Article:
The explosions, the first in Burns Lake in January and the second in Prince George last week, raised immediate questions about whether the mills in those towns would rebuild — and the uncertain answers to those questions are wrapped up in the many problems already hanging over the entire industry.
The province has been coping with a decade-old pine beetle infestation, and even that infected wood has been dwindling.
The costs of trucking trees from far afield have spiked, the American housing market has yet to recover, and the U.S. wood lobby continues to launch trade complaints against its Canadian counterparts.
But despite all the hard chops, the industry and observers insist the pain will be short-lived — relatively speaking. They acknowledge there will be real pain that could last 20 to 50 years, but they say the people whose livelihoods depend on the slow growth of trees see that as short-term.
"This downsizing of the industry is grim, there's no way around it. It impacts on workers and communities," said Assistant Prof. Harry Nelson, who specializes in forest economics and policy at the University of British Columbia's forestry faculty.
"But those fundamentals (are there). There's still a healthy timber supply and a healthy forestry industry. It's just a smaller one."
The latest blow to the industry was the explosion that hit Lakeland mill in Prince George last Monday, killing two workers and injuring others. It came three months after an explosion at the Babine Forest Products mill in Burns Lake in January killed two workers there.
The causes haven't been determined, but there has been speculation extra dry particles of beetle-kill wood are to blame, setting off gun-powder-type blasts. The province's work safety agency quickly ordered the roughly 300 mills in B.C. to clean up and clamp down on dust control, which could include expensive cleaning or equipment upgrades.
Neither of the companies that own the mills have said whether they will rebuild, with the Oregan-based owner of Babine Forest Products raising concerns about the timber supply available near Burns Lake.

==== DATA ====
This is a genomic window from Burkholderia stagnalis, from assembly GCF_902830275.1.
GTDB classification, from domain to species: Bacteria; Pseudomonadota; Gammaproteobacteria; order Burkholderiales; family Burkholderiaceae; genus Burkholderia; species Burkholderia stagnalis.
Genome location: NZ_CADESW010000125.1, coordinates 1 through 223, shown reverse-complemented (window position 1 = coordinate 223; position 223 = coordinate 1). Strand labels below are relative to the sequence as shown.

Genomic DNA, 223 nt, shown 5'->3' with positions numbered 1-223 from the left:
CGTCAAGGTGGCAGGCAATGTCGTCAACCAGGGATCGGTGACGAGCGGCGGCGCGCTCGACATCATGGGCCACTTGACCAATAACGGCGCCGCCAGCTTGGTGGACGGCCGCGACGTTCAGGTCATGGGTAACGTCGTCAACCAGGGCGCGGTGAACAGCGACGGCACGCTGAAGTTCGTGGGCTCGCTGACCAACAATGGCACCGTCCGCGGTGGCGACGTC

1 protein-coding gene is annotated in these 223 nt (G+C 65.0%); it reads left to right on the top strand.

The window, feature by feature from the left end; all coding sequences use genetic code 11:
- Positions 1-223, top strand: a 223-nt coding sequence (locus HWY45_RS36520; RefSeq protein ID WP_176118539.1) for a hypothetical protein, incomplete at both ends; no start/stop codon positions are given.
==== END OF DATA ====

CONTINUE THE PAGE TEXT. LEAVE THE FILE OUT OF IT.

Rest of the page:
The Prince George blast came just days after the industry received yet another piece of bad economic news.
A confidential government report that was leaked to the media projected economic and social havoc in the B.C. Interior, covering in a region that stretches from Smithers to Prince George to 100 Mile House.
The report predicts up to 12,000 jobs could disappear within five years, based on a drop in timber supplies of between 32 and 67 per cent if there's no mitigation.
The annual allowable cut was raised around 2002 to clear out beetle-killed wood that would otherwise rot in the wilderness, but the province's chief forester is expected to bring it back down again in the next five years.
"All of a sudden firms start looking at this: 'Well, does it make sense to keep all our mills? Do we close our mills?' Or, in the case of Burns Lake when mills burn down, 'Does it make sense to rebuild here?'" said Nelson.
"We're now faced with a decision we may not have had to make or think about for a few years but now all of a sudden it's upon us."
At least 22 mills have been shuttered in the B.C. Interior since 2005, according to a report released Thursday by the International Wood Markets Group. It said much of the impact has been masked by poor North American markets and low prices, but predicts few will likely ever reopen.
As of 2010, the industry was generating a cumulative total of 164,000 direct and indirect jobs, according to the Council of Forest Industries.
John Allan,the council's president, said he's looking for an economic recovery plan from the government to help communities in the coming years, and it should be developed with plenty of industry and public input.
"This is a circumstance where we need some leadership and some process," he said.
Allan suggested the province follow something similar to the land-use planning process conducted in the 1990s, in which the government consulted with stakeholders as it determined how to divvy up resource-rich land fairly.
"There'll still be a forest industry. We are efficient, we're good at what we do, we're cost competitive, there's lots of wood out there. But there's not going to be as much wood in the future as there is today."
Bill Bourgeois, a North Vancouver-based forestry consultant who is also the co-ordinator for the Healthy Forests, Healthy Communities Initiative, agreed community involvement must be paramount.
Bourgeois complained that before the confidential report was leaked earlier this month, it appeared the government was making decisions behind closed doors without public input.
That planning also included a suggestion to allow cutting in the forest reserves, which Bourgeois believes would be a mistake.
"If you took it all, it would only keep a mill going ... anywhere from a month to a year and a half. And then they shut down," Bourgeois said.
"For people who need a job, that's not trivial. But at the same time, it's not going to solve the problem."
Nevertheless, the industry is looking for a silver-lining in its recent problems, suggesting they could lead to innovation.
"Perhaps the impending timber supply crisis will generate opportunities to make some important transitions in B.C.'s forest sector," said a letter from the Canadian Institute of Forestry sent last Thursday to Forestry Minister Steve Thomson, Premier Christy Clark and N.D.P Opposition leader Adrian Dix.
"Creative solutions may include greater consideration of the broadleaf resource and further options for the bioenergy industry."